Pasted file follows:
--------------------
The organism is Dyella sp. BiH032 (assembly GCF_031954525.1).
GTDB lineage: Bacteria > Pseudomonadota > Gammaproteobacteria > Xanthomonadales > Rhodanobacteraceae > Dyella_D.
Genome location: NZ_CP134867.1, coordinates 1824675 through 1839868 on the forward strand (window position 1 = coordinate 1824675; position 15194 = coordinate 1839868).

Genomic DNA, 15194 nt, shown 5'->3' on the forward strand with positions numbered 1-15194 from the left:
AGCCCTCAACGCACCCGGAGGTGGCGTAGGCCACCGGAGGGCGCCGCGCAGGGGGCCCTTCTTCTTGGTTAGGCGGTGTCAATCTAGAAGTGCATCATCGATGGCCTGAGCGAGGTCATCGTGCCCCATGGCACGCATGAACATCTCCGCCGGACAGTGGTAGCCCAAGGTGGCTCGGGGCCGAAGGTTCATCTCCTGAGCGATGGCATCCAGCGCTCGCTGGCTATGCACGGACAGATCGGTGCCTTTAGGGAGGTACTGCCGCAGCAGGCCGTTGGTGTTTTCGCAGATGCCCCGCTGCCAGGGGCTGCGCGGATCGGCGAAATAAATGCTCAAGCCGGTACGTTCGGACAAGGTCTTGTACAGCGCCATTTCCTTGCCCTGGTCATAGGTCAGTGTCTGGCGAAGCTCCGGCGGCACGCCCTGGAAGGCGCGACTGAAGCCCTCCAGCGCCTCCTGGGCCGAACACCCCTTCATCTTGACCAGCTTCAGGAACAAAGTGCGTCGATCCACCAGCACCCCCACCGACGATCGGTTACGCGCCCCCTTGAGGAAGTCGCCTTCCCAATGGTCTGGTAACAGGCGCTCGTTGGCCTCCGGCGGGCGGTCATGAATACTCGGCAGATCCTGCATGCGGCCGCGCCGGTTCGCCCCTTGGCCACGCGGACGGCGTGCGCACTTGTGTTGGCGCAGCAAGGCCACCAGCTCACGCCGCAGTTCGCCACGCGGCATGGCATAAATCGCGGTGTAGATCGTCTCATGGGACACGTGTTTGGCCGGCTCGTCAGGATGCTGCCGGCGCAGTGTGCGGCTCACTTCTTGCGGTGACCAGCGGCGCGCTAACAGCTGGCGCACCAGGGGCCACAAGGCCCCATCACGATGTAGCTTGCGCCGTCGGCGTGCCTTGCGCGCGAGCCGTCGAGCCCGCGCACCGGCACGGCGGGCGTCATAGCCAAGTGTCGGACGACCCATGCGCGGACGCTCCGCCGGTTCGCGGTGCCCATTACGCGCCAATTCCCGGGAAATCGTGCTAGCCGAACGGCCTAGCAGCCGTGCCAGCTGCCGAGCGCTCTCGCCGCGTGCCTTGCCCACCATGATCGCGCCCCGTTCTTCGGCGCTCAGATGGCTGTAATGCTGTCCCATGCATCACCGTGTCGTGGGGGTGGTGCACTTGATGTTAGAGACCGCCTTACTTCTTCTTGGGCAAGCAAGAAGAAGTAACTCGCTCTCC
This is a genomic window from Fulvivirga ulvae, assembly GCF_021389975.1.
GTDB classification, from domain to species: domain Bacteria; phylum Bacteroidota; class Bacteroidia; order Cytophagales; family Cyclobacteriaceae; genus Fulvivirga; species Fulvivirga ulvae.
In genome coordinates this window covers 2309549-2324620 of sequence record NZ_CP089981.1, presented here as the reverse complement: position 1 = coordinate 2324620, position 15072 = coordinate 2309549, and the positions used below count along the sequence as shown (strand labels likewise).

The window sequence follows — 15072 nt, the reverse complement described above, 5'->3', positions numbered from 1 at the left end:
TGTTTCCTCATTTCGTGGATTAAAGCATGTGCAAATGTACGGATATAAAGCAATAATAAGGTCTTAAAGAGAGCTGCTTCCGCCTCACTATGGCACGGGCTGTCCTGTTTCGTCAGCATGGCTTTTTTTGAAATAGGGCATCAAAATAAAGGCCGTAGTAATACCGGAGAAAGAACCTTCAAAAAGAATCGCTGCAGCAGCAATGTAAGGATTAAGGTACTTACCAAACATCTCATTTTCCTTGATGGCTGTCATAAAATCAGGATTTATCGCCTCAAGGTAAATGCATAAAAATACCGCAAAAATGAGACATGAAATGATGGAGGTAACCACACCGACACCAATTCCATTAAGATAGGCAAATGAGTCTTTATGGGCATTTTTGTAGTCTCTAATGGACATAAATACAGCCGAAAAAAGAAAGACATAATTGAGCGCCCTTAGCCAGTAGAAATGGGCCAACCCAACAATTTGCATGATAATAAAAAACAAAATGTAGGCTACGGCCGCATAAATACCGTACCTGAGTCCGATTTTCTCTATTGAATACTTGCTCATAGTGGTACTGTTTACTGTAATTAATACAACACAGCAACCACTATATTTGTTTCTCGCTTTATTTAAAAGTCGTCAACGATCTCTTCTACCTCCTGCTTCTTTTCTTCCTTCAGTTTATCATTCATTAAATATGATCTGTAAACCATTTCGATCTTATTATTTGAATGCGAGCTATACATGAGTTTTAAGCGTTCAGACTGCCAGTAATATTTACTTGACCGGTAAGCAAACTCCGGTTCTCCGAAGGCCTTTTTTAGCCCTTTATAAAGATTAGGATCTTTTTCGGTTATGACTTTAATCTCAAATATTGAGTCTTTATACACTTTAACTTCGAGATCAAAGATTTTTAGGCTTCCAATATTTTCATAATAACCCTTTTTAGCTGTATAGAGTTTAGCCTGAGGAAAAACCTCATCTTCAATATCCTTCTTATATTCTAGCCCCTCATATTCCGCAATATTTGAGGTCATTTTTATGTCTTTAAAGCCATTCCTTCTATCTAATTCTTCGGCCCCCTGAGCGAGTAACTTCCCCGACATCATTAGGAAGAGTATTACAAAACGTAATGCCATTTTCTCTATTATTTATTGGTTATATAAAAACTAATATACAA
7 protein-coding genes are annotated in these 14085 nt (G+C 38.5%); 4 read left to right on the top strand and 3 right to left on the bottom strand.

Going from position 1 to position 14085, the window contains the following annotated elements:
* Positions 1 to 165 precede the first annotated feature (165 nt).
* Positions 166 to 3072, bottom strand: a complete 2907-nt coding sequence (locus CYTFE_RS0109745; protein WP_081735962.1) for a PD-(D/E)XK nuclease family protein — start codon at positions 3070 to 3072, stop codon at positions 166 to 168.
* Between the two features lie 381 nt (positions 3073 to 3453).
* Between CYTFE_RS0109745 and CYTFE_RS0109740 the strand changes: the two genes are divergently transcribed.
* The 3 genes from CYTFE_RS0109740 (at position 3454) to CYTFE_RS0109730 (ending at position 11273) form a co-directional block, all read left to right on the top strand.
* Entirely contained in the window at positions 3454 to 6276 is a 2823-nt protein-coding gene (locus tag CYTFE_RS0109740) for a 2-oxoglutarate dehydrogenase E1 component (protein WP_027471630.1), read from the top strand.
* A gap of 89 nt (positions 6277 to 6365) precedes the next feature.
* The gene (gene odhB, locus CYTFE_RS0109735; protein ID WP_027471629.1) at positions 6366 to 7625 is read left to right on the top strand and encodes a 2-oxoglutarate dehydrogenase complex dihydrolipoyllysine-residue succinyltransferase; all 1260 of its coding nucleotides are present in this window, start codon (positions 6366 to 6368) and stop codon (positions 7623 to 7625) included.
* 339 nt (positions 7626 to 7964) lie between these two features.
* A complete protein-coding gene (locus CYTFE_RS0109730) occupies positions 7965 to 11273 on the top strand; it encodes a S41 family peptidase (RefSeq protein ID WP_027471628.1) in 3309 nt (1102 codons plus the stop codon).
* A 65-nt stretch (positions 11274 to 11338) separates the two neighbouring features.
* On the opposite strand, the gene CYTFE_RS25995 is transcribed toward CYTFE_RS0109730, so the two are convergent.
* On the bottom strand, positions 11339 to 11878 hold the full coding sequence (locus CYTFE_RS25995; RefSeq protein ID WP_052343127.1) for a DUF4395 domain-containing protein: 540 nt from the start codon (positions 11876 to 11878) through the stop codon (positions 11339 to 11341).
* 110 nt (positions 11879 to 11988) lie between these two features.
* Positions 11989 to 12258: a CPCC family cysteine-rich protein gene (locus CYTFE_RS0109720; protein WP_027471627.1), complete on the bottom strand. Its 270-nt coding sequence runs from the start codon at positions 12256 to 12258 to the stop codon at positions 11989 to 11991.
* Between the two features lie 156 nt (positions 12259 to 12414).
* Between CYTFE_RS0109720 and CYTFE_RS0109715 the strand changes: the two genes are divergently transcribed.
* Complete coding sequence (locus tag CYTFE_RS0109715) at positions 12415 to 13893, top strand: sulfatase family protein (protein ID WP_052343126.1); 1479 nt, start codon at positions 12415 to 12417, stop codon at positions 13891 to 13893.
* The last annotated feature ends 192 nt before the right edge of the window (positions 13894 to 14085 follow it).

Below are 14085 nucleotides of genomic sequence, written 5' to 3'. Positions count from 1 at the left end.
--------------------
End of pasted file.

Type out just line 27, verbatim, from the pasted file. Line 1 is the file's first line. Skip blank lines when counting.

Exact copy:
* Positions 11989 to 12258: a CPCC family cysteine-rich protein gene (locus CYTFE_RS0109720; protein WP_027471627.1), complete on the bottom strand. Its 270-nt coding sequence runs from the start codon at positions 12256 to 12258 to the stop codon at positions 11989 to 11991.